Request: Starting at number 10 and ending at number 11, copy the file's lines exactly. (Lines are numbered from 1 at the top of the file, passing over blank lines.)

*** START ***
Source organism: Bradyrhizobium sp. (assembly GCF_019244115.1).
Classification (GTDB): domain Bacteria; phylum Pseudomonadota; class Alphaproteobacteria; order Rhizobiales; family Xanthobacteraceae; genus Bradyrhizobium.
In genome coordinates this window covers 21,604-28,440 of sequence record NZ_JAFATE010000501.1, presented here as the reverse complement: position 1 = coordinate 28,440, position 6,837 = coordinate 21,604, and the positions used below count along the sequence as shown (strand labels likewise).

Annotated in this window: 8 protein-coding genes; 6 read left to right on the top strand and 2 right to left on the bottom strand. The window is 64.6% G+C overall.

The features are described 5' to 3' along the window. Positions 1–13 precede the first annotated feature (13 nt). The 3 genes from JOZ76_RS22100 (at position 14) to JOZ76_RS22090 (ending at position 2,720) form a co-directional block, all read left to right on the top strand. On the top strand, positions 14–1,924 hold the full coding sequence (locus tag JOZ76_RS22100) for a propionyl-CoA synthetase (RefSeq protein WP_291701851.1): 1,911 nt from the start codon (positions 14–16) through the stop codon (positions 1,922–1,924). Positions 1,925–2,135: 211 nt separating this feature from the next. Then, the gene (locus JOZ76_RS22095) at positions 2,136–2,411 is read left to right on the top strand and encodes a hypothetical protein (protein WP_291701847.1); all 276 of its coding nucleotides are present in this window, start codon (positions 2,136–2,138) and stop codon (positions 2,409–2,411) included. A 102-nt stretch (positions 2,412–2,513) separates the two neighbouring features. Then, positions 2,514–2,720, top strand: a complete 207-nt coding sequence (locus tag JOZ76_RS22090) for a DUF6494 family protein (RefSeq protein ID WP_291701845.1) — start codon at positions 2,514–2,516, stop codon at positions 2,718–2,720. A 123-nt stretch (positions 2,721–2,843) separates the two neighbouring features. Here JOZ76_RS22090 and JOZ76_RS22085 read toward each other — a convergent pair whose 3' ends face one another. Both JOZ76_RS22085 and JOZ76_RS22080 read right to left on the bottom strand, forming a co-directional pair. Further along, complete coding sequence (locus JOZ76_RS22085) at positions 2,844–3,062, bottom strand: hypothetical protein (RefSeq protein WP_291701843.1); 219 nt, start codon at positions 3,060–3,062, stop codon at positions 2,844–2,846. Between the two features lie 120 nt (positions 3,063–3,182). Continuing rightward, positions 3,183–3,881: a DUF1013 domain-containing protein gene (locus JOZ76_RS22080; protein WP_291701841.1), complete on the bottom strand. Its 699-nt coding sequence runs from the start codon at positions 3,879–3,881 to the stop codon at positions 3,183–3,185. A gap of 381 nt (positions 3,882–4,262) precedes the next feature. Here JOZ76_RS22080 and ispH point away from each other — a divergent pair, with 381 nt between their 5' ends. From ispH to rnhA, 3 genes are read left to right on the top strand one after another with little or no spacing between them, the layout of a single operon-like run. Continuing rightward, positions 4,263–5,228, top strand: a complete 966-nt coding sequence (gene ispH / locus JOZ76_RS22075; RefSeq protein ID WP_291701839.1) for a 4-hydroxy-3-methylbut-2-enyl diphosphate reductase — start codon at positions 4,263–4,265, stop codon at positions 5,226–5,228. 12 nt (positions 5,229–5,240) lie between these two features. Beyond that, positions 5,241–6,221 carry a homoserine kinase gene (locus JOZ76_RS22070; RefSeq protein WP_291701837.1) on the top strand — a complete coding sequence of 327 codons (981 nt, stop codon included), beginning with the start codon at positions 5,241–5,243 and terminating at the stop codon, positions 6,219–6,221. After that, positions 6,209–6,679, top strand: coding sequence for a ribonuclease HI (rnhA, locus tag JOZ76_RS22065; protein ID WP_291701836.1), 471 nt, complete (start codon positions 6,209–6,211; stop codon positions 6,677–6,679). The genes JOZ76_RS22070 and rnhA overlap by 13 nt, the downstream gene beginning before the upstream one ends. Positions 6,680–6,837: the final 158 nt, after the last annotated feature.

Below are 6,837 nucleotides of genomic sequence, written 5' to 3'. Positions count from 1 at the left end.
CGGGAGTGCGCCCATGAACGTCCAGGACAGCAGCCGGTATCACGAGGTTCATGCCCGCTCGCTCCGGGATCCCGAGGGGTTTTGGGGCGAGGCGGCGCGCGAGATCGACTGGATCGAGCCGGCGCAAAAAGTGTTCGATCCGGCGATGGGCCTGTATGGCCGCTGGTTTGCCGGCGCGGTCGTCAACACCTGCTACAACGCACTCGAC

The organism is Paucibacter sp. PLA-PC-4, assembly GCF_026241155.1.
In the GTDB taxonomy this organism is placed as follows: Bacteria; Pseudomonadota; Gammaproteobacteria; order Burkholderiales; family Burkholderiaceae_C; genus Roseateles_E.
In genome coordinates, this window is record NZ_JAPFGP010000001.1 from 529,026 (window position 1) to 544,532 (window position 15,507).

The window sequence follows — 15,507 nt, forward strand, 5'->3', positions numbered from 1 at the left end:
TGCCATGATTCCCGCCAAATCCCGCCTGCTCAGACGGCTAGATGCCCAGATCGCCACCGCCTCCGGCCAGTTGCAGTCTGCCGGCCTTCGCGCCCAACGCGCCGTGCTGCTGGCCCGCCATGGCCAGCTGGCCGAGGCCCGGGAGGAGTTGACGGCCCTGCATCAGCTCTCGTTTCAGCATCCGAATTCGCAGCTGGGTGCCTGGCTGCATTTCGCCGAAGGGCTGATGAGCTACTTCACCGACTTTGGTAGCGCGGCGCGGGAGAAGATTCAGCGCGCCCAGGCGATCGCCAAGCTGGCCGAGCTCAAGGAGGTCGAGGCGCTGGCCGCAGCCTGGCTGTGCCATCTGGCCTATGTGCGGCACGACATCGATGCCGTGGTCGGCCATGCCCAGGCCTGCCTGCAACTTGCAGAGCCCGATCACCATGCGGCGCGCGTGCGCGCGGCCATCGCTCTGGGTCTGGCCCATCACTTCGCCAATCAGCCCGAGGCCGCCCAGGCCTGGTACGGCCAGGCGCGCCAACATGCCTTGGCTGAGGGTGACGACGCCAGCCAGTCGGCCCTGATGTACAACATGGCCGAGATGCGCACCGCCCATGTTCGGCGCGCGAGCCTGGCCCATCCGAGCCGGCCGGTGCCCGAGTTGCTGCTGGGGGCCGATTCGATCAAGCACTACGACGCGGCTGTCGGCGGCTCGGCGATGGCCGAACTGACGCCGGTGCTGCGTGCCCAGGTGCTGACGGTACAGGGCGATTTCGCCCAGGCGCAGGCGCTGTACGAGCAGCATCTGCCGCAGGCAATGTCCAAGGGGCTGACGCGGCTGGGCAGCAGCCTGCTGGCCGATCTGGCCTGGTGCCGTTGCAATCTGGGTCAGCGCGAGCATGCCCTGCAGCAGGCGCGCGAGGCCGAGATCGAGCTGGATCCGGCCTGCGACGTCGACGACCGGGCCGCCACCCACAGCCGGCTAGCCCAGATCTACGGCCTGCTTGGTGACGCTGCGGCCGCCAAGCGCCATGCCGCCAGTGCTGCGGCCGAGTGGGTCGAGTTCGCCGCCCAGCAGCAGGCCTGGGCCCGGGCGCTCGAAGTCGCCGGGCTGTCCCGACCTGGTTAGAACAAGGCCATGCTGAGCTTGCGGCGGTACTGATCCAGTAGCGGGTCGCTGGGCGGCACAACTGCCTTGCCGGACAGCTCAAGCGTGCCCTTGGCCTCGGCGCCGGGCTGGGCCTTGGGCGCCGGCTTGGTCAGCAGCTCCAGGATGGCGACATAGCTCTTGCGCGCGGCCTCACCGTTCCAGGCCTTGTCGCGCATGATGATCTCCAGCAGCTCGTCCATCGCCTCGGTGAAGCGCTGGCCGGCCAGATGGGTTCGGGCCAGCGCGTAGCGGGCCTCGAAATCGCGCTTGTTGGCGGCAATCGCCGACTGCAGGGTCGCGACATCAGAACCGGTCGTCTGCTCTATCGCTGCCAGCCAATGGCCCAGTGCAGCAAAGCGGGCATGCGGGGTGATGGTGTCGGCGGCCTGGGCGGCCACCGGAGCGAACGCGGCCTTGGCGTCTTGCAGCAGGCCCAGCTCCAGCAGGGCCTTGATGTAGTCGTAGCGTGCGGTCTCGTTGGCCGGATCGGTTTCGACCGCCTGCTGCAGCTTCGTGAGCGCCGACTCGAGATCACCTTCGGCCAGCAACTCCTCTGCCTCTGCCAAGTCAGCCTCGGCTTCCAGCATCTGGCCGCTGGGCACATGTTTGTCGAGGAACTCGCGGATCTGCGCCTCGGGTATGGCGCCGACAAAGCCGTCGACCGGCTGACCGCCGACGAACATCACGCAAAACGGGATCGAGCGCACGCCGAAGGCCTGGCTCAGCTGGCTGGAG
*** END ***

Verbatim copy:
In genome coordinates, this window is record NZ_JAPFGP010000001.1 from 529,026 (window position 1) to 544,532 (window position 15,507).

The window sequence follows — 15,507 nt, forward strand, 5'->3', positions numbered from 1 at the left end: